Friday, June 14, 2013

Old Houses in Greece

Ungathered stars at 3 a.m.

We who are borderless must surrender all maps.

The requisite quartz is never not in your hand.

A song about shoes, a song about highways.

A lonesome cry in the hours before dawn that reaches no ears but God's.

As a child I often swung on gates.

There are old houses in Greece that we must visit, you and I.

Days after Mariah leaves, kicking around the fire we made, I find this long black hair tangled in the grass.

The cats trouble a dragonfly.

Hummingbirds visit the phlox and in my dreams I get to watch them feed their young.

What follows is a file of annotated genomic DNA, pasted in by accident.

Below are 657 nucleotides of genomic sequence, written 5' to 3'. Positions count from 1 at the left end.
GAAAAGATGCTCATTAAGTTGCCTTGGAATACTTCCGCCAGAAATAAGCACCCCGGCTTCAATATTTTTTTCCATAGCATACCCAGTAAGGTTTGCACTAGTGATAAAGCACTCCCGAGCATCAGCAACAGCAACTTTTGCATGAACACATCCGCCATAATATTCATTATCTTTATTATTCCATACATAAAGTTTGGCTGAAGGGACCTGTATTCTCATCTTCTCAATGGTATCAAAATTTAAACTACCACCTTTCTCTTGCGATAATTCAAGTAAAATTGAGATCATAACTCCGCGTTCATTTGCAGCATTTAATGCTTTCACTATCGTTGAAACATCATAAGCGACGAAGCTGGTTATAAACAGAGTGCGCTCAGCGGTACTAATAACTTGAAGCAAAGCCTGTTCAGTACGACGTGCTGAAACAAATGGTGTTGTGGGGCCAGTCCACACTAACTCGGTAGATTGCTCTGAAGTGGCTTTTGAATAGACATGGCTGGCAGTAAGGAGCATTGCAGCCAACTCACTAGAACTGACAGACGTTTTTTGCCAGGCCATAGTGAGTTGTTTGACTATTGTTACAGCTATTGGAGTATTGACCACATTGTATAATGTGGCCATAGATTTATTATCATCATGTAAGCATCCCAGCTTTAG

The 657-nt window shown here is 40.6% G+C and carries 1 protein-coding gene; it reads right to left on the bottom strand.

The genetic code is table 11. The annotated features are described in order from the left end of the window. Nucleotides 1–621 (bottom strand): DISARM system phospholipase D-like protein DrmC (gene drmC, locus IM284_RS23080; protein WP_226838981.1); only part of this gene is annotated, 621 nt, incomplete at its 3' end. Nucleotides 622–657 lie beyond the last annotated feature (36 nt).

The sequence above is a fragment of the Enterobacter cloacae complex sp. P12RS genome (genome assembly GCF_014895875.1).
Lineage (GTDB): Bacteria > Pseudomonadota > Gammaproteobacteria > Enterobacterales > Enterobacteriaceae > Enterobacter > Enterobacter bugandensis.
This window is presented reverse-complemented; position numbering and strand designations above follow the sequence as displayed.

One half a broken Robin's egg.

We are not in an environment, we are the environment.

Behold the cosmic ha ha.

I remember how you slipped your shirt off, that motel in Albany, and how involuntarily I moaned.

Twilight anywhere is a manageable loveliness.

We don't end but go on, even after so-called death, or so one hopes being at last face to face with it.

Paint me into your life a last time, won't you?

One last kiss.

He waits on the mail, the man without shoes and goes - as so often we must who wait - disappointed.

She smiled after, an intimation of shyness at odds with what went before.

Or so one writes, being dead tired, sad, and without meaningful correspondence of any kind.

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